Issue 6 2017 – Central Asia. The forgotten region?
November/December 2017: Central Asia. (Is this how you imagine) The forgotten region?
Central Asia is an ethnically, geographically and culturally diverse region, covering a similar land mass as the European Union. Yet, it remains one of the least familiar to the general public in the West. An important region in its own right, located in a volatile geopolitical area between Russia, China, Afghanistan and Iran, the five states of Kazakhstan, Kyrgyzstan, Tajikistan, Turkmenistan and Uzbekistan rarely make headlines in the mainstream media. Owing to this neglect the region has fallen victim to orientalist clichés, presenting it as a spacious blank steppe dividing the big players or as a collection of post-Soviet artificial entities devoid of agency in international relations.
In this issue we seek to confront that trend by showing Central Asian as players in the international arena with complex societies facing different internal and external dilemmas. While it is true that authoritarian tendencies, poor economic performance and Islam have been common features uniting the five states, the reality on the ground is much more complex. The issue takes on the well-worn new Great Game narrative to show that the exhausted metaphor has been little more than a misused stereotype. We also look at the unique nation building experiences of Central Asian countries following the collapse of the Soviet Union and how the respective societies have built their understanding of democracy.
We could not have overlooked the worrying authoritarian tendencies in the region. Our authors address the serious human rights situation in Turkmenistan and how the authoritarian regime in Tajikistan is using anti-religion laws to tighten its control over the population.
At the end of the issue, we have prepared a special section in memory of the 40th anniversary of Charter 77 – a human rights initiative by Czechoslovak opposition groups. We look at the legacy of the endeavour for Polish-Czech relations as well as the characteristics of both societies across generations.
OPINION & ANALYSIS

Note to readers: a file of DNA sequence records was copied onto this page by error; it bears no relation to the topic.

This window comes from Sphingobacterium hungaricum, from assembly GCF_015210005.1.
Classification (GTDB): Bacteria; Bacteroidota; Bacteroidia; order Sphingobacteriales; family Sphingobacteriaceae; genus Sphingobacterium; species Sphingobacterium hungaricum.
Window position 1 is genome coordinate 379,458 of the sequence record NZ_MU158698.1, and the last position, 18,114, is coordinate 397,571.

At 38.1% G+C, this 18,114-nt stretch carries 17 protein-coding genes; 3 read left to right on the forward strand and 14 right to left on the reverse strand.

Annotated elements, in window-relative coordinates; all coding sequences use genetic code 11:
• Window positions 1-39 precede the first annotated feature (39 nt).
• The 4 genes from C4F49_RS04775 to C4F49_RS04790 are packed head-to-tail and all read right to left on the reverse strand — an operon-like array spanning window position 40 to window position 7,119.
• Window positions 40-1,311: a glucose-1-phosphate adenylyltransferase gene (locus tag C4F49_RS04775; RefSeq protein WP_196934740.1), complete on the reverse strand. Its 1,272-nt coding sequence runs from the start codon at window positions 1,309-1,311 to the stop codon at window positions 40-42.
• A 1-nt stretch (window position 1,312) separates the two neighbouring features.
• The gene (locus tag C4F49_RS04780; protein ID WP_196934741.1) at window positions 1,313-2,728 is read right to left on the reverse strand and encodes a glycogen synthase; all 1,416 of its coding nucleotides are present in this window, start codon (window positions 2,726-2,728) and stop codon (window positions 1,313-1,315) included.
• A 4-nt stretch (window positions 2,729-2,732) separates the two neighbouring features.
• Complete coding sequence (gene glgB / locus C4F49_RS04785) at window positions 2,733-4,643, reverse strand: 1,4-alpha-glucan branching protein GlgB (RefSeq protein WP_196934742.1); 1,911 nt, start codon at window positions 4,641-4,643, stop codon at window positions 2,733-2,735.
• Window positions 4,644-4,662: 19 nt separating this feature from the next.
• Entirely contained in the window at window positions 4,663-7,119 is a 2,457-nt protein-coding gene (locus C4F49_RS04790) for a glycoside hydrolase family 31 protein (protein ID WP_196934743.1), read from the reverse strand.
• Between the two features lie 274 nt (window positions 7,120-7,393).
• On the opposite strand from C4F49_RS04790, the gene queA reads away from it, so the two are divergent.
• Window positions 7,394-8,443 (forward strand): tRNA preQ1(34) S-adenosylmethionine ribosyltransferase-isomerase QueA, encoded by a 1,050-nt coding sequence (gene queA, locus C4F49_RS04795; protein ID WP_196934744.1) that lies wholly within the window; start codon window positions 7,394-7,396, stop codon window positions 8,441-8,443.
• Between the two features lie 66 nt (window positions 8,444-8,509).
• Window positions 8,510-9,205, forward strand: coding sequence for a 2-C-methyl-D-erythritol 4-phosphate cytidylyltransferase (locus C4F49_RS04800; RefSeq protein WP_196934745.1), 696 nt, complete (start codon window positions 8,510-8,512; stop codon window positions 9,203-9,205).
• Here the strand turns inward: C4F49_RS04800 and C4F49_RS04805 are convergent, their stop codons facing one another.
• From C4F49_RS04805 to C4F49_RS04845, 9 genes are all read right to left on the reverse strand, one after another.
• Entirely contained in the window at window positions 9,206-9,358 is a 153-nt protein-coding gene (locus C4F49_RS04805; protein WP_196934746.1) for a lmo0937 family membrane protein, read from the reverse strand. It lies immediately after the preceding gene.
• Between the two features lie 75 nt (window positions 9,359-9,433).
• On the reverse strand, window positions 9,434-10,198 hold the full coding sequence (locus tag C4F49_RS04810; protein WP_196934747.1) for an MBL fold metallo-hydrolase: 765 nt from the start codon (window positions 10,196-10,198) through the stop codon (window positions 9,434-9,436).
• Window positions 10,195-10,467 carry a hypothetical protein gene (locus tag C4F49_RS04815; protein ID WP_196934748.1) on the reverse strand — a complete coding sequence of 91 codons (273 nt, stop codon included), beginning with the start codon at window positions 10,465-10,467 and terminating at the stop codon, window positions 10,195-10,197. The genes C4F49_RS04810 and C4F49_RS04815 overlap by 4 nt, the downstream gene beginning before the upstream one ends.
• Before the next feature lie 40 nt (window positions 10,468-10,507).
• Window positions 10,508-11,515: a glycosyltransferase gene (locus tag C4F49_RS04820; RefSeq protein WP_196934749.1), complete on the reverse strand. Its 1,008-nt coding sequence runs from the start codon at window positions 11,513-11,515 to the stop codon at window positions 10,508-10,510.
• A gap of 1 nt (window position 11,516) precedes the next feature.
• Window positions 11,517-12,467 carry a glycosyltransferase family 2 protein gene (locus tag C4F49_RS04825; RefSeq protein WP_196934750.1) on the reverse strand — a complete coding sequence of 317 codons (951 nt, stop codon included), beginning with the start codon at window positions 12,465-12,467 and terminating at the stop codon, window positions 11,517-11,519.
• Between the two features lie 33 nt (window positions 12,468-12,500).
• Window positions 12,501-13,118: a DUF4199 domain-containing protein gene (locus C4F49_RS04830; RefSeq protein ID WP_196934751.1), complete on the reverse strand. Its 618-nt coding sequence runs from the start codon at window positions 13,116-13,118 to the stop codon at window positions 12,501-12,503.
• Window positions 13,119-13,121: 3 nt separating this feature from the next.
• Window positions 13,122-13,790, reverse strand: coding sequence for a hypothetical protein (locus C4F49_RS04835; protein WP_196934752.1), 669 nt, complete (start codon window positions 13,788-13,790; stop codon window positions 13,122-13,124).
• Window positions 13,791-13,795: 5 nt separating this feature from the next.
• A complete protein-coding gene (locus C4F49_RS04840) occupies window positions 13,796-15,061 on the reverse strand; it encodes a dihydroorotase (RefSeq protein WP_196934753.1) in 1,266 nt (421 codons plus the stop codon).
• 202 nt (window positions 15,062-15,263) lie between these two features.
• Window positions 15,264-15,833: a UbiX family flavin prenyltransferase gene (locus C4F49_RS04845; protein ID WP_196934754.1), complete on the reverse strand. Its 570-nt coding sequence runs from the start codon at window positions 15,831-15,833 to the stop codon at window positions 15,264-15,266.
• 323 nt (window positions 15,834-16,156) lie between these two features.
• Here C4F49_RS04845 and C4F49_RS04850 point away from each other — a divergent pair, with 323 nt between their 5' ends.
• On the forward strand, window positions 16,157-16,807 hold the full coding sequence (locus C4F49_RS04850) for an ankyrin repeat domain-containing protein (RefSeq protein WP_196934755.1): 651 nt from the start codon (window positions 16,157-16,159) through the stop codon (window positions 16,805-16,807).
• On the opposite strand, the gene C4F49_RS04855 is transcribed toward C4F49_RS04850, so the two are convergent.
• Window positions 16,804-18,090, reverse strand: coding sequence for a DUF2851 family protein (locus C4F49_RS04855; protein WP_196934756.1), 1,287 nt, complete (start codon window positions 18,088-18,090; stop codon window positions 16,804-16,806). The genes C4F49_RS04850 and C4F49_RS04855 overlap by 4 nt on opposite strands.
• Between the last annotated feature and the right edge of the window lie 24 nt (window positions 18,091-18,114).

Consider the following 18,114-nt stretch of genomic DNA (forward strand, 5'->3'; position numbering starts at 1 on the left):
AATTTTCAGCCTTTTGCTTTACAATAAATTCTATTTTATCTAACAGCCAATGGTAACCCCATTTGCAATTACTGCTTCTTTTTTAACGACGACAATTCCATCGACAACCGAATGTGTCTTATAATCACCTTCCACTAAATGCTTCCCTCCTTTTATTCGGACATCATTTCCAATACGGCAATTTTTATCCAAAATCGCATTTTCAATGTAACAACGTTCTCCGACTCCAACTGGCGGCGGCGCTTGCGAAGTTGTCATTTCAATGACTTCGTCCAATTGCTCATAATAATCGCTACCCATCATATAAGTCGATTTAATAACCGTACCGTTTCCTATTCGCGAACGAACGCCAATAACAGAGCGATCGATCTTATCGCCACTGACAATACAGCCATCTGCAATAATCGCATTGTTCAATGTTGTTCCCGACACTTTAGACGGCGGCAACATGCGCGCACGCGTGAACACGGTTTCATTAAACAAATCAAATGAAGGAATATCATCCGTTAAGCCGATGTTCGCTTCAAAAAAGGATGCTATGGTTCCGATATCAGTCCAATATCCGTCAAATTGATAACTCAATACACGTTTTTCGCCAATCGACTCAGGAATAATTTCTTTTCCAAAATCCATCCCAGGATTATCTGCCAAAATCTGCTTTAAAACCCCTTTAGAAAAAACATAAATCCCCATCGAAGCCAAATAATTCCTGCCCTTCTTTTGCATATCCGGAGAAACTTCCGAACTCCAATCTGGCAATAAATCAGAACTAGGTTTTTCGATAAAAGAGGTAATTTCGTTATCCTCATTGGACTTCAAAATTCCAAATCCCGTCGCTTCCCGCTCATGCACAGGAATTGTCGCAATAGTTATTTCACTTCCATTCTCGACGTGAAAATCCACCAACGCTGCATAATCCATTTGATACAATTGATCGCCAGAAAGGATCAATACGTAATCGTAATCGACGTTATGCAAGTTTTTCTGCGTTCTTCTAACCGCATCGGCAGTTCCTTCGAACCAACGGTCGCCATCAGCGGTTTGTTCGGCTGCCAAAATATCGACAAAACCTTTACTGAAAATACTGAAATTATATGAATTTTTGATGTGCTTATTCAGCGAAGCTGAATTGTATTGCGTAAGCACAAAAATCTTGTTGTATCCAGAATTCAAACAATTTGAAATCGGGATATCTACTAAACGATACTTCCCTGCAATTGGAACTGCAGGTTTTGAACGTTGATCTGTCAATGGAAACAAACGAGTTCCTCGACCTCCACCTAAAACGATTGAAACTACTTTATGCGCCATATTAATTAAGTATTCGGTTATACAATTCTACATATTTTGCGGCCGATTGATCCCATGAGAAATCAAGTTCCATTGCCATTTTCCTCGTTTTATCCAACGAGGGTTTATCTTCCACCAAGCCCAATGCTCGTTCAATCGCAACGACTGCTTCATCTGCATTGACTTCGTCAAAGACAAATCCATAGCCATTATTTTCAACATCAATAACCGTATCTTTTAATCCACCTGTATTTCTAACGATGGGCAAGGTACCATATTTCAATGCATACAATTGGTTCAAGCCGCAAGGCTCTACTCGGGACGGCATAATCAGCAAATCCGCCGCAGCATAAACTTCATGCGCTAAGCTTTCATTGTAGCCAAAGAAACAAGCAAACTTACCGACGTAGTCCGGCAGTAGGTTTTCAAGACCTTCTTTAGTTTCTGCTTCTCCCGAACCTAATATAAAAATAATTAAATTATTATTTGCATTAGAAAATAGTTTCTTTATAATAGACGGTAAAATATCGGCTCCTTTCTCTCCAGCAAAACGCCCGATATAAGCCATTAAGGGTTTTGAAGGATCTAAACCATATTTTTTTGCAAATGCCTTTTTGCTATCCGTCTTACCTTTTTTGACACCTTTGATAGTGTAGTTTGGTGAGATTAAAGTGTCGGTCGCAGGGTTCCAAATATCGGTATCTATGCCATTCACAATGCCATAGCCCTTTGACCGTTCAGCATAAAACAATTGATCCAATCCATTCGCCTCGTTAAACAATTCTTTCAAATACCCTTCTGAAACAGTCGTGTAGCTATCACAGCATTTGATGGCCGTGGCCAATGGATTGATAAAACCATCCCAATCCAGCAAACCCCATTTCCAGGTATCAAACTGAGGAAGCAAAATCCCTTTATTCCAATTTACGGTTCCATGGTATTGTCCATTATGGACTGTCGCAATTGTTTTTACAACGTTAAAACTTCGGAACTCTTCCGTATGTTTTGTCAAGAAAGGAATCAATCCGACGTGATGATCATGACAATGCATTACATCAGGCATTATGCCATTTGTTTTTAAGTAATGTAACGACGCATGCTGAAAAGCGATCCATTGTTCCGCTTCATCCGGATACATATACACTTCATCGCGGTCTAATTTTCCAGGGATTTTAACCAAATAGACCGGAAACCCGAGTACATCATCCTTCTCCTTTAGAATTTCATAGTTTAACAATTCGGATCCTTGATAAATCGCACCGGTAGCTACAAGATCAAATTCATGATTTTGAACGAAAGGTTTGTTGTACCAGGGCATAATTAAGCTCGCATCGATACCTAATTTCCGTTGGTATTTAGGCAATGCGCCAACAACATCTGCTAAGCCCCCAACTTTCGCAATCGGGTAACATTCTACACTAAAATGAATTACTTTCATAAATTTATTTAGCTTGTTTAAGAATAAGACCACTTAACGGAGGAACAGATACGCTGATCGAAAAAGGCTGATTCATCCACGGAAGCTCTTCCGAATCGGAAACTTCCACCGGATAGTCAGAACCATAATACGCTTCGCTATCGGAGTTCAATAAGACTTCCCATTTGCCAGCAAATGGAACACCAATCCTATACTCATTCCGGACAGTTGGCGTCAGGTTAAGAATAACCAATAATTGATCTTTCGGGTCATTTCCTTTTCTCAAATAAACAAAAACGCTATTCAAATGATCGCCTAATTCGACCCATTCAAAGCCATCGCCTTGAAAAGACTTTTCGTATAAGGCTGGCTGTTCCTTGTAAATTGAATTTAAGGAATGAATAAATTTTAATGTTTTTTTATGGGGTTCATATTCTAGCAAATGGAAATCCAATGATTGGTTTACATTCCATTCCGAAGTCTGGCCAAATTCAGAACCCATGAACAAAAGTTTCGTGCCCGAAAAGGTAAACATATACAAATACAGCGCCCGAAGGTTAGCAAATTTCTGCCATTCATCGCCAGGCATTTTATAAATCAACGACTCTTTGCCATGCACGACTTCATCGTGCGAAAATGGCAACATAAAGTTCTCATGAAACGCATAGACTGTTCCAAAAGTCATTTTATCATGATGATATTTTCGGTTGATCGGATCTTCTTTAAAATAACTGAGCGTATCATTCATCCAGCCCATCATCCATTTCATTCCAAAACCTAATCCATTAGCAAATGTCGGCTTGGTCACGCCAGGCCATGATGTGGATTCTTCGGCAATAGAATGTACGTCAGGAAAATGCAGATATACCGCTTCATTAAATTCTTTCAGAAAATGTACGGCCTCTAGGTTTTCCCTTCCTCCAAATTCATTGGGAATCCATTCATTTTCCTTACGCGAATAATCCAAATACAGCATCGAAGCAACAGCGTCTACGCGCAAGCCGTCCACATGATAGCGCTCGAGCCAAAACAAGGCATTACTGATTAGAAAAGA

The new Great Game that is not – Filippo Costa Buranelli
The self-made Apaches of Kyrgyzstan – A photo-report by Magdalena Borowiec
How Central Asia understands democracy – Mariya Y. Omelicheva
Central Asia and water. No time left for squabbles – Peter Leonard
The complex reality of radicalisation in Central Asia – An interview with Bhavna Davé
The crawling threat of the Crimea scenario – Naubet Bisenov
A looming humanitarian crisis in the land Orwell forgot – Christopher Schwartz
In search of the enemies of the state – Anna Cieślewska
Putin and his monsters – Artem Filatov
The Kremlin sets its eyes on YouTube – Svitlana Ovcharova
Central Europe is more vulnerable than it appears – Péter Krekó, Edit Zgut and Lóránt Győri
The rebranding of Jobbik – Dominik Héjj
Is it too early to speak about justice in Donbas? – Gerhard Kemp and Igor Lyubashenko
Visas for Georgians are not enough – Mateusz Kubiak
The curse and miracle of Kupiškis – Emil Staulund Larsen and Noah Groves
Russia is unprepared for the next world order – An interview with Bobo Lo
HISTORY AND MEMORY
How Russia interprets 1917 – Nikita Petrov
Stories from Russia’s coal country – Giovanni Pigni
The curse of Ján Ľupták’s duck – Dariusz Kałan
The disintegration train has left Brussels – Iwona Reichardt
Putin’s long awaited opportunity, retaliation and revenge – Ostap Kushnir
Cultural diplomacy at its best – Dorota Sieroń-Galusek
Legnica with a view to Russia – Grzegorz Żurawiński
POLES AND CZECHS ACROSS GENERARTIONS
The Czech paradox – Aleksander Kaczorowski
At peace with ourselves – An interview with Martin Palouš
Millennials versus statistics – Kinga Motyka
Czech-Polish relations. Past and future – Vít Dostál
Nothing has really changed – Miroslav Pech
A friendship that bore fruit – An interview with Mirosław Jasiński